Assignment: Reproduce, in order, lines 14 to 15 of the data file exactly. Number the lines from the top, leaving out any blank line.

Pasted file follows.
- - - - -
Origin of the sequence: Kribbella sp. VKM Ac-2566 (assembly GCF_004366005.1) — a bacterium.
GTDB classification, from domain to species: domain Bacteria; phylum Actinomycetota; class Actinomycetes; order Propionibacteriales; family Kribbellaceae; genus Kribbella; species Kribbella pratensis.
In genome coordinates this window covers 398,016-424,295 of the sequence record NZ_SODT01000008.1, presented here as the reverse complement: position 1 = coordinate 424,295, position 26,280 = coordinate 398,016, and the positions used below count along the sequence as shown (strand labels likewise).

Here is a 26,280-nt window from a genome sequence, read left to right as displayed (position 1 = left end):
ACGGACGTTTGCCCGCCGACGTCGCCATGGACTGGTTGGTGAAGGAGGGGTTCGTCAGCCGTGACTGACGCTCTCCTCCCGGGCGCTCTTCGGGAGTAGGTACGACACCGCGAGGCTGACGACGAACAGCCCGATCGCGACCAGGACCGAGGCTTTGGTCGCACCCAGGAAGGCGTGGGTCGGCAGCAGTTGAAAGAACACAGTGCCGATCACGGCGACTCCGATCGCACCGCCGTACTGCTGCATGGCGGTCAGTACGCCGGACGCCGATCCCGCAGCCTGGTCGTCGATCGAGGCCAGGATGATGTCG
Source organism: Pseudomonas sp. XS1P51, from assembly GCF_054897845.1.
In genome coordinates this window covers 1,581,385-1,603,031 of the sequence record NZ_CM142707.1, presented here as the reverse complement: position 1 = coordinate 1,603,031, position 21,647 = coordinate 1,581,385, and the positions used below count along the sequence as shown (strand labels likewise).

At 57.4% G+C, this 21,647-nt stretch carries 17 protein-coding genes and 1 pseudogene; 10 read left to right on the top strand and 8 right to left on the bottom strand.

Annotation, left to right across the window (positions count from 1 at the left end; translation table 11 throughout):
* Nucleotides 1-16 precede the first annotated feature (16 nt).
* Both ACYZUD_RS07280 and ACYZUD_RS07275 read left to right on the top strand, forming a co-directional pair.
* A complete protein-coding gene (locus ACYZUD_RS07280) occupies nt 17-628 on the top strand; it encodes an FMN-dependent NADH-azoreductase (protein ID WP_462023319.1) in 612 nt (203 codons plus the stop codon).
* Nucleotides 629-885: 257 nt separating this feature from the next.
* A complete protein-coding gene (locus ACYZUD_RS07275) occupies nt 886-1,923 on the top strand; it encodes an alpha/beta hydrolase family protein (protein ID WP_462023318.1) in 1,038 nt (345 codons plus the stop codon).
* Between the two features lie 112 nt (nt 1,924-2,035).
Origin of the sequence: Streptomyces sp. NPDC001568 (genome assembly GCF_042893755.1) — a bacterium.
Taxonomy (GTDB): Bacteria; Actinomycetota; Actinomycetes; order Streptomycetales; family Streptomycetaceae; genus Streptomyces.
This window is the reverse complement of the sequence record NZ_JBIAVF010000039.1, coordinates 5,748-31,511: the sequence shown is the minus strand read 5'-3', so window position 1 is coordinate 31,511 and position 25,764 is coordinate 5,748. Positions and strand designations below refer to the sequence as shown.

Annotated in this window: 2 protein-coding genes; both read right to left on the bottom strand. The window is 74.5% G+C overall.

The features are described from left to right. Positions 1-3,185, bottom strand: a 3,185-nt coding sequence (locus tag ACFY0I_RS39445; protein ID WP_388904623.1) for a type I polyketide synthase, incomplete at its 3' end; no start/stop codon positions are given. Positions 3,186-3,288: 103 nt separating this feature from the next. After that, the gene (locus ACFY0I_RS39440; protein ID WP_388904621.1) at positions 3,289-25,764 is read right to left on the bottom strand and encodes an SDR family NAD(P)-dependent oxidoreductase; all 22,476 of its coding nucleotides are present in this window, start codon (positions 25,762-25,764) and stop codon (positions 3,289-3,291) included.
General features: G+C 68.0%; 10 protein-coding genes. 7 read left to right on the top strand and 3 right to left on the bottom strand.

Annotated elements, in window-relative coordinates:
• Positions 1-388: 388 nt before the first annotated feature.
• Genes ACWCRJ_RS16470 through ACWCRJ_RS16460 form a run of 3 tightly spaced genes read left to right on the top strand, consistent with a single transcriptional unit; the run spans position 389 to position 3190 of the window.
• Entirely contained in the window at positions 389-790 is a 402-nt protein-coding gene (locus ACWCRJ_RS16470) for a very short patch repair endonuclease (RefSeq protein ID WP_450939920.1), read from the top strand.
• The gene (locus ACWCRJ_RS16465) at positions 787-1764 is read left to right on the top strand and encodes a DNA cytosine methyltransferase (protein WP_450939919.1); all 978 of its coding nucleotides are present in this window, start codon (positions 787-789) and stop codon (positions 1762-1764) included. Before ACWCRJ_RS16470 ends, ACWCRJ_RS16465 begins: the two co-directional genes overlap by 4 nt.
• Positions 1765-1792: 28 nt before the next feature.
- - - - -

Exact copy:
* A complete protein-coding gene (locus ACYZUD_RS07275) occupies nt 886-1,923 on the top strand; it encodes an alpha/beta hydrolase family protein (protein ID WP_462023318.1) in 1,038 nt (345 codons plus the stop codon).
* Between the two features lie 112 nt (nt 1,924-2,035).